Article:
Some kids may think it is an invasion of their privacy or that you are ruining their lives, I know I did as a teenager. With technology comes responsibility, something we are often taught by our parents. Growing up there was the rule that my phone was subject to random "spot checks." At one point I had run over my minutes so my parents pulled up my call list to find out why. They discovered I was talking to my boyfriend late into the night. Of course I got my phone privileges taken away and my life was ruined forever. However, they wanted me to get an adequate amount of sleep so that I might be successful in my school studies. I needed to learn how to balance and I needed my parents to help guide me.
I know as a parent you can pull up phone records and text/pic messages for your minor's phone if you feel it necessary.
8.) Monitor your child's Facebook and Myspace accounts
This is for a few reasons. Know who your children's friends are, who they are talking to, who is talking to them. Read through their walls. Most kids will not tell you if they are being bullied online. It will also help you to know if they are putting out too much information.
Our police officer friend also said to know that many kids have several accounts. They will have the account that their parents can see and then they will have their secret account. To try and help combat this he suggested that every so often you look at their friends list, select some of the closer friends, and then look through their friends lists to see if your child has multiple accounts.
9.) Check your Browsing History
Know what sites your family is accessing. Children are technologically savvy and they may delete their browsing history. Thus sometimes you may have to keep track of when they are on the internet and make sure your history matches that timeline.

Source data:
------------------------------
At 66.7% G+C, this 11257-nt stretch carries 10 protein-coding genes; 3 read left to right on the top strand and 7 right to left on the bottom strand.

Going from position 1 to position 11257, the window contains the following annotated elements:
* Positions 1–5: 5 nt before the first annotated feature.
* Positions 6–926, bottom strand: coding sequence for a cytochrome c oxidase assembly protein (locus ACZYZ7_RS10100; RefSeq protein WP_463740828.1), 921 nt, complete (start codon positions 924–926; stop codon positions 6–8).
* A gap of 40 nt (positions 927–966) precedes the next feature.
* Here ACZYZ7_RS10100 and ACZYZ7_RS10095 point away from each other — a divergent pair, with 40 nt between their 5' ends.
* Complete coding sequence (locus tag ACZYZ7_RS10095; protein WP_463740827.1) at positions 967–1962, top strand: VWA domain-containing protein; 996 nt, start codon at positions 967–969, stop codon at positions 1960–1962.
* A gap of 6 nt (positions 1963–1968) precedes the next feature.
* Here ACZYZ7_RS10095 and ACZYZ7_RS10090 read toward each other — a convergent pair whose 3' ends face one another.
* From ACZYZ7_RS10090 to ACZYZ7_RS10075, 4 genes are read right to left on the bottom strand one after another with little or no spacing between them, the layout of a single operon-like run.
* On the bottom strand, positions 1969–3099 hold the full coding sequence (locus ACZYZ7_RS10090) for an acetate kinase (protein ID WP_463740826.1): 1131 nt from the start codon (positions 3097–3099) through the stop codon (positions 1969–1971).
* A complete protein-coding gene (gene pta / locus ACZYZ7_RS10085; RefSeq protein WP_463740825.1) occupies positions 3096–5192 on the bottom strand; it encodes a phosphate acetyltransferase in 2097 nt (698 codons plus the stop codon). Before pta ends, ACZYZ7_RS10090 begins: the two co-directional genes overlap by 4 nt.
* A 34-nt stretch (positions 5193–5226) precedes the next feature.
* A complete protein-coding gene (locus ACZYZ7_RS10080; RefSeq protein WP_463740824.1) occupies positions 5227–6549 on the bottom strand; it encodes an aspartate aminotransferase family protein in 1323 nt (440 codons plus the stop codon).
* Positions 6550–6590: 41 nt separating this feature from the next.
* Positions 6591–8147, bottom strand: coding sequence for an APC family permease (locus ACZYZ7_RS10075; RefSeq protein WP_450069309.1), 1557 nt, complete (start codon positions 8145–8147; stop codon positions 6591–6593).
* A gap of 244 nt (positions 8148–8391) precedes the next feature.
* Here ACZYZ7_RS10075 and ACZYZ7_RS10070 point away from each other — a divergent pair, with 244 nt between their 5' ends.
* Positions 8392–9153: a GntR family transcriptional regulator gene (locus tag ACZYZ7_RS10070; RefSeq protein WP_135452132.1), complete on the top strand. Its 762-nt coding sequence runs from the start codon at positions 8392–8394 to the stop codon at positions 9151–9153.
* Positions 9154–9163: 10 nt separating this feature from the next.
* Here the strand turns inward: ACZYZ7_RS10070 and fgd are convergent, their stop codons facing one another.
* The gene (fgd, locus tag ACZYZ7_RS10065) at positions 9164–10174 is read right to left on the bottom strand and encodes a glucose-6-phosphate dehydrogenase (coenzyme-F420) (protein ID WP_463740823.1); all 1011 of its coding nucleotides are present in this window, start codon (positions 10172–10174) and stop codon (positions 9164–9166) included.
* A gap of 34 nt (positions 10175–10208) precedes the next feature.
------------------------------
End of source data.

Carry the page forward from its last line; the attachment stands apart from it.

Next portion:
In conjunction help your children to know what to do if they come across a bad site. They need to feel comfortable coming to you when they happen upon something they know they shouldn't and not fear you are going to get mad.
10.) Set limits and a time to unplug
Facebook, texting, I-pods and anything related to our modern technology can quickly eat away our lives if we aren't careful. Thus it may be a good idea to set limits for how long we are on these devices. Create technology free zones. Perhaps you have a basket that everyone drops their cell phone in before you sit around the dinner table so that you may have 30 minutes of un-interrupted family time. I know the husband and I will sit down once a week and calendar times we are going to do things together. Sometimes it is as simple as scheduling a time when we are both going to a read books in the same room. Both of our lives are highly centered around the computer and if we are not careful we can spend every waking minute we have together not saying a word but instead be in separate offices working. I know I don't want that for my family. There will always be work to do but the times we have together as a family are limited.
In the end we as parents, leaders, role-models and teachers have to set the example for our children. Do you have to do all of the above? No. You need to decide what rules and practices are going to be best for your family. Is there more you can do? Of course, these were just ten suggestions I came up with.
How do you approach internet safety for your family?